Until after the Second World War there were numerous farms in Swannington, many are now woodlands. Read more about farms
From cottages and terraces to grander houses, find out more about the houses where people lived.
At one time Swannington had a plethora of public houses. Some have been demolished, more have been converted into homes and others still ply their trade. Learn more about the village’s public houses including the Anchor Inn, Bull’s Head, Fountain Inn, Jolly Colliers, King’s Arms, Queen’s Head, Railway Inn, Robin Hood and the Station Inn.
Swannington once had a wide variety of religious buildings, but most are now houses. Read more about their intriguing history they include St George’s Church, Primitive Methodist Chapel, Wesleyan Methodist Chapel, Quaker Meeting House, Coleorton Baptist and New Swannington Wesleyan Reform Union Chapel.
For details of the school buildings read on.
Shops and Businesses
In former times residents could buy everything from bread to gunpowder at the village shops as well as have their hair cut or horses shod.
Descriptions of Swannington farming life have been published in the Trust members’ magazines:
Some of the huge changes in farming since the Second World War are illustrated by Manor Farm. In 1985 the cow sheds were demolished to facilitate a road widening scheme. Some of the land is now the community garden maintained by Swannington Women’s Institute. The former farm is now a house and accessed via Church Lane.
Anchor Inn (no longer an inn)
The 1891 census lists the occupants as:
- James Bradley, 56 years, Inn Keeper + Coal Miner, born Thringstone.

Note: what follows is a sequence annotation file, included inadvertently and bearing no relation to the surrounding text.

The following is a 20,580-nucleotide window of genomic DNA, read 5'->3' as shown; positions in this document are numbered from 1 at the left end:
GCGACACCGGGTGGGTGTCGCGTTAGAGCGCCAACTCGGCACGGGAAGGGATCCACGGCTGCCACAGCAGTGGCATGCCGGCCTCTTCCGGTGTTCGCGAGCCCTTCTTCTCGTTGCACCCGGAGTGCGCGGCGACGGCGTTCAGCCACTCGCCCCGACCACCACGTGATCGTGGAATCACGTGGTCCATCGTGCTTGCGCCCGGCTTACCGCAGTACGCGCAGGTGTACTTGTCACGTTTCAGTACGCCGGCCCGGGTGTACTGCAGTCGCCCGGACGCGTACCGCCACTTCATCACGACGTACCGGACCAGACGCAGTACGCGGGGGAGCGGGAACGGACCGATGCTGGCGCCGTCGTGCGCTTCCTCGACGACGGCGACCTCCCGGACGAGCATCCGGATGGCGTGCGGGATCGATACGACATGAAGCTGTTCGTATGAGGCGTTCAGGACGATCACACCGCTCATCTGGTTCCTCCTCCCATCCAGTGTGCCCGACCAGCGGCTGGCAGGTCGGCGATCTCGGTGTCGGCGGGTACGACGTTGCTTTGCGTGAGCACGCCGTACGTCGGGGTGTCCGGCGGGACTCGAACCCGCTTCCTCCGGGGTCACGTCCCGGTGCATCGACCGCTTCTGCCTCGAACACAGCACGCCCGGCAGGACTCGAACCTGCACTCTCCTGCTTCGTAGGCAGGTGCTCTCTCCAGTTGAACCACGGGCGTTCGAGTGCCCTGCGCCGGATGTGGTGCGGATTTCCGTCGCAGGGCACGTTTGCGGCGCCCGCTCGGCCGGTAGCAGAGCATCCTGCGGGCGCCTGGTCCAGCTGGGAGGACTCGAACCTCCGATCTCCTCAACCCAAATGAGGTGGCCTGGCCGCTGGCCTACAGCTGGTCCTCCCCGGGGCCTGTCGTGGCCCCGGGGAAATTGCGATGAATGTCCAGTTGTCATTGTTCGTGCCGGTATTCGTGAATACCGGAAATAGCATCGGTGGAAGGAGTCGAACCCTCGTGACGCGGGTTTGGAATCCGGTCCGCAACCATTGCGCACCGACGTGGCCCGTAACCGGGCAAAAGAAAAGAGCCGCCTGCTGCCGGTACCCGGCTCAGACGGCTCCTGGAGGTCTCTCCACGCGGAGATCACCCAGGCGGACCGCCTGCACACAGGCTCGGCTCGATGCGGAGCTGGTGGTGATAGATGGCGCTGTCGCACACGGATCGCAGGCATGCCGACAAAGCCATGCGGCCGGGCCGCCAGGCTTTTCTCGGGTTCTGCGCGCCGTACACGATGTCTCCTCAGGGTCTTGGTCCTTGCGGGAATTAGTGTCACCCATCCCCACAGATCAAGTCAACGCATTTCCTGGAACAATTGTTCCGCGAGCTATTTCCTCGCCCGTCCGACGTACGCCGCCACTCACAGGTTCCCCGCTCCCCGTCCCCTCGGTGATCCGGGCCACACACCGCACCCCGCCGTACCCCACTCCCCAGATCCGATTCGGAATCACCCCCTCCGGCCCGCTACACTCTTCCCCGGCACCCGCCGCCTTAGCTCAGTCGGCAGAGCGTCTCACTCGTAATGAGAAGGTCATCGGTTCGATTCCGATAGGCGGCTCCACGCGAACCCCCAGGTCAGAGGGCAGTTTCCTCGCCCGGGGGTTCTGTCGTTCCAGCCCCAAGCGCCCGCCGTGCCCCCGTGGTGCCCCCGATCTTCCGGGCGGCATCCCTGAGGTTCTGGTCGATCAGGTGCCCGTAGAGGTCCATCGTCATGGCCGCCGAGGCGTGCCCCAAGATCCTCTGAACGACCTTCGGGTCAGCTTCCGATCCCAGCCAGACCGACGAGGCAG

- Ann Bradley, wife, 53 years, born Griffydam.
- Sarah A Bradley, daughter, 22 years, Dressmaker’s Apprentice, born Osgathorpe.
- Oliver Bradley, son, 21 years, Collier’s Labourer, born Swannington.
- John Bradley, son, 16 years, Collier’s Labourer, born Swannington.
- Thomas Bradley, son, 14 years, Agricultural Labourer, born Swannington.
- James Bradley, son, 13 years, Scholar, born Swannington.
- William H Bradley, son, 11 years, Scholar, born Swannington.
The 1901 census lists the occupants as:
- Adolphus Bakewell, 35 years, Licensed Victualler + Frame Fitter + Wagon Maker?, born Packington.
- Mary Bakewell, wife, 36 years, born Meare, Somerset.
- Arthur Bakewell, son, 10 years, born Finchley, Middlesex.
- Frederick Bakewell, son, 9 years, born Islington, London.
- Albert Bakewell, son, 7 years, born Islington, London.
- Jim Bakewell, son, 6 years, born Thringstone.
- Clara Bakewell, daughter, 4 years, born Thringstone.
- Leonard Bakewell, son, 1 year, born Thringstone.
The three youngest children were probably born at the Anchor Inn, which was just inside the Swannington Parish border.
Bull’s Head (now a house)
It seems that in 1908 the police were intent on reducing the number of licensed premises in this area. At the Ashby Brewster Sessions they objected to the renewal of the licence of the Bull’s Head Inn in Swannington, which was in the possession of the executors of the late Joseph Wheatley.